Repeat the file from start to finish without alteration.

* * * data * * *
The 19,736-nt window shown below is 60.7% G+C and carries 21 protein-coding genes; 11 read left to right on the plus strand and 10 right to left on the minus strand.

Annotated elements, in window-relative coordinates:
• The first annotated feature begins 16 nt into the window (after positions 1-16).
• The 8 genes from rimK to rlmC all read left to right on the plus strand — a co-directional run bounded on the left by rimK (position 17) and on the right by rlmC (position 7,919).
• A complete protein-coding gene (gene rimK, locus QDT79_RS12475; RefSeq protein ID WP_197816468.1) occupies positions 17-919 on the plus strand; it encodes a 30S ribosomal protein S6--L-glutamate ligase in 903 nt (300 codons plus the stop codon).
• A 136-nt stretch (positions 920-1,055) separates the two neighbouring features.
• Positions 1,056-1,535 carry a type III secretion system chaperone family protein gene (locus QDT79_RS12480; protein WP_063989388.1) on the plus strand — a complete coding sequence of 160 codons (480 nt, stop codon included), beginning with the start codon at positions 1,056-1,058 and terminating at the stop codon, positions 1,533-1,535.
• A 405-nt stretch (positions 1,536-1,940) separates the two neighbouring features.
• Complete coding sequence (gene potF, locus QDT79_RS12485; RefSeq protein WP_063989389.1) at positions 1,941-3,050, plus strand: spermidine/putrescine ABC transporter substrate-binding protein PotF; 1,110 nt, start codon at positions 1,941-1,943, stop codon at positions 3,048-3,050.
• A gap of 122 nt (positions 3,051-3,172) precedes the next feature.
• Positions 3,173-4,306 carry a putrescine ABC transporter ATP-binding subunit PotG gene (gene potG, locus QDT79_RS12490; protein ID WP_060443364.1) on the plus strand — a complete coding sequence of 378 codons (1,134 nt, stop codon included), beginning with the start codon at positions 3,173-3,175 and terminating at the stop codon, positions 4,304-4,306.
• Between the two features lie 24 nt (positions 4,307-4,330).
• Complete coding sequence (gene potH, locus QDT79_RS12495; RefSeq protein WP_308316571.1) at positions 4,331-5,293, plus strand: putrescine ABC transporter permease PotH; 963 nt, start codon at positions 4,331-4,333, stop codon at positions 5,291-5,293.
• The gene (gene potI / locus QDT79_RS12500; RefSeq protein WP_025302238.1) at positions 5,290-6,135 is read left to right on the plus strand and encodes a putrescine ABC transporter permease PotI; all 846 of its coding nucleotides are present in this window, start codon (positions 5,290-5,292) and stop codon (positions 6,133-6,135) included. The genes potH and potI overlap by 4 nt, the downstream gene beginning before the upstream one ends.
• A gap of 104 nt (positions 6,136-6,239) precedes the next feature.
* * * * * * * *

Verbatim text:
The 19,736-nt window shown below is 60.7% G+C and carries 21 protein-coding genes; 11 read left to right on the plus strand and 10 right to left on the minus strand.

Annotated elements, in window-relative coordinates:
• The first annotated feature begins 16 nt into the window (after positions 1-16).
• The 8 genes from rimK to rlmC all read left to right on the plus strand — a co-directional run bounded on the left by rimK (position 17) and on the right by rlmC (position 7,919).
• A complete protein-coding gene (gene rimK, locus QDT79_RS12475; RefSeq protein ID WP_197816468.1) occupies positions 17-919 on the plus strand; it encodes a 30S ribosomal protein S6--L-glutamate ligase in 903 nt (300 codons plus the stop codon).
• A 136-nt stretch (positions 920-1,055) separates the two neighbouring features.
• Positions 1,056-1,535 carry a type III secretion system chaperone family protein gene (locus QDT79_RS12480; protein WP_063989388.1) on the plus strand — a complete coding sequence of 160 codons (480 nt, stop codon included), beginning with the start codon at positions 1,056-1,058 and terminating at the stop codon, positions 1,533-1,535.
• A 405-nt stretch (positions 1,536-1,940) separates the two neighbouring features.
• Complete coding sequence (gene potF, locus QDT79_RS12485; RefSeq protein WP_063989389.1) at positions 1,941-3,050, plus strand: spermidine/putrescine ABC transporter substrate-binding protein PotF; 1,110 nt, start codon at positions 1,941-1,943, stop codon at positions 3,048-3,050.
• A gap of 122 nt (positions 3,051-3,172) precedes the next feature.
• Positions 3,173-4,306 carry a putrescine ABC transporter ATP-binding subunit PotG gene (gene potG, locus QDT79_RS12490; protein ID WP_060443364.1) on the plus strand — a complete coding sequence of 378 codons (1,134 nt, stop codon included), beginning with the start codon at positions 3,173-3,175 and terminating at the stop codon, positions 4,304-4,306.
• Between the two features lie 24 nt (positions 4,307-4,330).
• Complete coding sequence (gene potH, locus QDT79_RS12495; RefSeq protein WP_308316571.1) at positions 4,331-5,293, plus strand: putrescine ABC transporter permease PotH; 963 nt, start codon at positions 4,331-4,333, stop codon at positions 5,291-5,293.
• The gene (gene potI / locus QDT79_RS12500; RefSeq protein WP_025302238.1) at positions 5,290-6,135 is read left to right on the plus strand and encodes a putrescine ABC transporter permease PotI; all 846 of its coding nucleotides are present in this window, start codon (positions 5,290-5,292) and stop codon (positions 6,133-6,135) included. The genes potH and potI overlap by 4 nt, the downstream gene beginning before the upstream one ends.
• A gap of 104 nt (positions 6,136-6,239) precedes the next feature.